There’s a subtle point that deserves more attention: GCHQ presented the underlying Powerpoint to NSA’s SIGDEV conference.
The documents, from a PowerPoint presentation prepared for a 2012 NSA conference called SIGDEV, show that the unit known as the Joint Threat Research Intelligence Group, or JTRIG, boasted of using the DDOS attack – which it dubbed Rolling Thunder — and other techniques to scare away 80 percent of the users of Anonymous internet chat rooms.
In the presentation on hacktivism that was prepared for the 2012 SIGDEV conference, one official working for JTRIG described the techniques the unit used to disrupt the communications of Anonymous and identify individual hacktivists, including some involved in Operation Payback. Called “Pushing the Boundaries and Action Against Hacktivism,” the presentation lists Anonymous, Lulzsec and the Syrian Cyber Army among “Hacktivist Groups,” says the hacktivists’ targets include corporations and governments, and says their techniques include DDOS and data theft.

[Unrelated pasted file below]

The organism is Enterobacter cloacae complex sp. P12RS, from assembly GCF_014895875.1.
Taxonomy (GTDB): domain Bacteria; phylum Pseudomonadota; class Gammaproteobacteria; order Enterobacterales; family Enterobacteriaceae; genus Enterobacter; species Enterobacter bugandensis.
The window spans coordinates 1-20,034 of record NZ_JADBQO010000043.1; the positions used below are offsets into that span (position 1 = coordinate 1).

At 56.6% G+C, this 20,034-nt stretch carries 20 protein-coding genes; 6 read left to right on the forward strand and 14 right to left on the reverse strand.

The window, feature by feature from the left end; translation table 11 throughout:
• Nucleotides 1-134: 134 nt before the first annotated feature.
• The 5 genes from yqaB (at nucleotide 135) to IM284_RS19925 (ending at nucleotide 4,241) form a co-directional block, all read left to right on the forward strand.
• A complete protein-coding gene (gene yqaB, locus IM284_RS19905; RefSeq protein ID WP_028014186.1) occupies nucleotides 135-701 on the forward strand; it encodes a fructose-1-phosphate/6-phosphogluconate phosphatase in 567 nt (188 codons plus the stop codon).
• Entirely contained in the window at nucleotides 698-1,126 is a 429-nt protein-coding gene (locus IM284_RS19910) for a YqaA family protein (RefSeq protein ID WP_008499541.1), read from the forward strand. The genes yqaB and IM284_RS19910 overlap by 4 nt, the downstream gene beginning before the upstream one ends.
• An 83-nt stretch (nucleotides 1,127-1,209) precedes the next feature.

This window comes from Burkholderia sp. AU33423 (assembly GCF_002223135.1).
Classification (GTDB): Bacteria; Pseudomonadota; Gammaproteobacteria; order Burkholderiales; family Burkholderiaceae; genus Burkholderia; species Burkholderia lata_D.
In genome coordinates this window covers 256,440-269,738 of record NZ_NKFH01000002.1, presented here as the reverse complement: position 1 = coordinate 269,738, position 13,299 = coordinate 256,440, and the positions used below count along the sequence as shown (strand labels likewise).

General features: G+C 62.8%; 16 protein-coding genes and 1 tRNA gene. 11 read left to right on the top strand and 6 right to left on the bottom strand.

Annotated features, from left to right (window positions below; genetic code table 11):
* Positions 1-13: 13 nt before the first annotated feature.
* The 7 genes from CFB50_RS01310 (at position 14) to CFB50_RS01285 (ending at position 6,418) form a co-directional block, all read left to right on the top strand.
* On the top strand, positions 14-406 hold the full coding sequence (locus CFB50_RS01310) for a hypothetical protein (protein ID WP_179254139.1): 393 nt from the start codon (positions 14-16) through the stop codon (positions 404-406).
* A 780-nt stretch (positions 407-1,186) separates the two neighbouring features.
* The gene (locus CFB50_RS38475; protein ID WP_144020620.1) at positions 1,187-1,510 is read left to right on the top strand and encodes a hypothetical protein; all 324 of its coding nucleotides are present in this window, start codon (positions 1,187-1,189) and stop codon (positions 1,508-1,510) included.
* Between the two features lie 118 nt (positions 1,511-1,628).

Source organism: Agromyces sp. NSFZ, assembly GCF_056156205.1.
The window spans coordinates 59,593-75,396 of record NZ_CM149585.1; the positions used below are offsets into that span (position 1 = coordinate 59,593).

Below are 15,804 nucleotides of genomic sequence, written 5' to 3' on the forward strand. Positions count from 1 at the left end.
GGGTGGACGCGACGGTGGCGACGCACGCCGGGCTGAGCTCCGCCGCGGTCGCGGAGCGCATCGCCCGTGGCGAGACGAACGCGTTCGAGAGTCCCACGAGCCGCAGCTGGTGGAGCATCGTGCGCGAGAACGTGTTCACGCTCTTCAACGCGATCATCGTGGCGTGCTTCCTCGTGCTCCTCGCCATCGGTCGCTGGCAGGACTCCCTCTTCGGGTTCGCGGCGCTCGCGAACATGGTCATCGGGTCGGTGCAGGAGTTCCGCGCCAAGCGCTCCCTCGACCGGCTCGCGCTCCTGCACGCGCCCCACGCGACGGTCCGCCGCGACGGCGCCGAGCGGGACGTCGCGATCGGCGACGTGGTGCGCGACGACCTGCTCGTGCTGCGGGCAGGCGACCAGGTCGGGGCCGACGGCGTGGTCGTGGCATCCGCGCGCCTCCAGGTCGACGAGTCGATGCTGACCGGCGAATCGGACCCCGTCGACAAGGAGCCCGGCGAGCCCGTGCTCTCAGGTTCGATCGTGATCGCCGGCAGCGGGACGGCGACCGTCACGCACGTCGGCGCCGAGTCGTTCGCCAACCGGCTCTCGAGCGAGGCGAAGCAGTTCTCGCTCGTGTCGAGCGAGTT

SIGDEV is NSA’s term for the agency’s efforts to develop new signals intelligence techniques and sources. Thus, GCHQ presented the attack as the cutting edge of what NSA does.
But remember: NSA’s SIGDEV analysts have access to raw data outside of normal channels. This shows up repeatedly in the primary orders for the dragnet. And, as Bart Gellman noted (and I elaborated on here), Obama specifically exempted these folks from his Presidential Policy Directive limiting our spying (though his PPD did say foreigners could be spied on for cybersecurity reasons).
In other words, the people GCHQ boasted of their attack on Anonymous to are the people who have some of the least oversight within NSA.